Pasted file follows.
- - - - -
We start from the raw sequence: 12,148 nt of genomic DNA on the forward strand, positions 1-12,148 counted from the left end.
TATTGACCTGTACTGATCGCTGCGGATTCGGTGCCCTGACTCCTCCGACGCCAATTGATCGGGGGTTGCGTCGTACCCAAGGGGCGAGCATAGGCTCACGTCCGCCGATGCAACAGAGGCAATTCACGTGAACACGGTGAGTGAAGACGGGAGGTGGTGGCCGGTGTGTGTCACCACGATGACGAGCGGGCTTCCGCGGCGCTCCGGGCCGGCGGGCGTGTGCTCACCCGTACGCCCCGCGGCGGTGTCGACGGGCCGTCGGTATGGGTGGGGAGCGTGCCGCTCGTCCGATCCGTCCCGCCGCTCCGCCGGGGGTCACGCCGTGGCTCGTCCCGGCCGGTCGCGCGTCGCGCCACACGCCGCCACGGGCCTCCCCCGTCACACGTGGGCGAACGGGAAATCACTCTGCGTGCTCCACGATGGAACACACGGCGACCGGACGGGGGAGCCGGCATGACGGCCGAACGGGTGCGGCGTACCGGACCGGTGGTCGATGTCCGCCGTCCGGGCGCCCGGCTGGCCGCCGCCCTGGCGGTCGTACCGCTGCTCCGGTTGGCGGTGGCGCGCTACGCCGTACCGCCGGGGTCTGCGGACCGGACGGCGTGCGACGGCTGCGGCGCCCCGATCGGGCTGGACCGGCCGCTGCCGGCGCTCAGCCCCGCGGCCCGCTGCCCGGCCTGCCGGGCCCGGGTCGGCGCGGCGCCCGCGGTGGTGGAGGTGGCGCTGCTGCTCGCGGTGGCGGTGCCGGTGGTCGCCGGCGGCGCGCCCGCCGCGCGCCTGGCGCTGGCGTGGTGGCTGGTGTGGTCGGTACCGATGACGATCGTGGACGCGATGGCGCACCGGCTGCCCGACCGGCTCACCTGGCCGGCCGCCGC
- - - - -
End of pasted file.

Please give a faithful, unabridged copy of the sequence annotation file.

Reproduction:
We start from the raw sequence: 12,148 nt of genomic DNA on the forward strand, positions 1-12,148 counted from the left end.
TATTGACCTGTACTGATCGCTGCGGATTCGGTGCCCTGACTCCTCCGACGCCAATTGATCGGGGGTTGCGTCGTACCCAAGGGGCGAGCATAGGCTCACGTCCGCCGATGCAACAGAGGCAATTCACGTGAACACGGTGAGTGAAGACGGGAGGTGGTGGCCGGTGTGTGTCACCACGATGACGAGCGGGCTTCCGCGGCGCTCCGGGCCGGCGGGCGTGTGCTCACCCGTACGCCCCGCGGCGGTGTCGACGGGCCGTCGGTATGGGTGGGGAGCGTGCCGCTCGTCCGATCCGTCCCGCCGCTCCGCCGGGGGTCACGCCGTGGCTCGTCCCGGCCGGTCGCGCGTCGCGCCACACGCCGCCACGGGCCTCCCCCGTCACACGTGGGCGAACGGGAAATCACTCTGCGTGCTCCACGATGGAACACACGGCGACCGGACGGGGGAGCCGGCATGACGGCCGAACGGGTGCGGCGTACCGGACCGGTGGTCGATGTCCGCCGTCCGGGCGCCCGGCTGGCCGCCGCCCTGGCGGTCGTACCGCTGCTCCGGTTGGCGGTGGCGCGCTACGCCGTACCGCCGGGGTCTGCGGACCGGACGGCGTGCGACGGCTGCGGCGCCCCGATCGGGCTGGACCGGCCGCTGCCGGCGCTCAGCCCCGCGGCCCGCTGCCCGGCCTGCCGGGCCCGGGTCGGCGCGGCGCCCGCGGTGGTGGAGGTGGCGCTGCTGCTCGCGGTGGCGGTGCCGGTGGTCGCCGGCGGCGCGCCCGCCGCGCGCCTGGCGCTGGCGTGGTGGCTGGTGTGGTCGGTACCGATGACGATCGTGGACGCGATGGCGCACCGGCTGCCCGACCGGCTCACCTGGCCGGCCGCCGC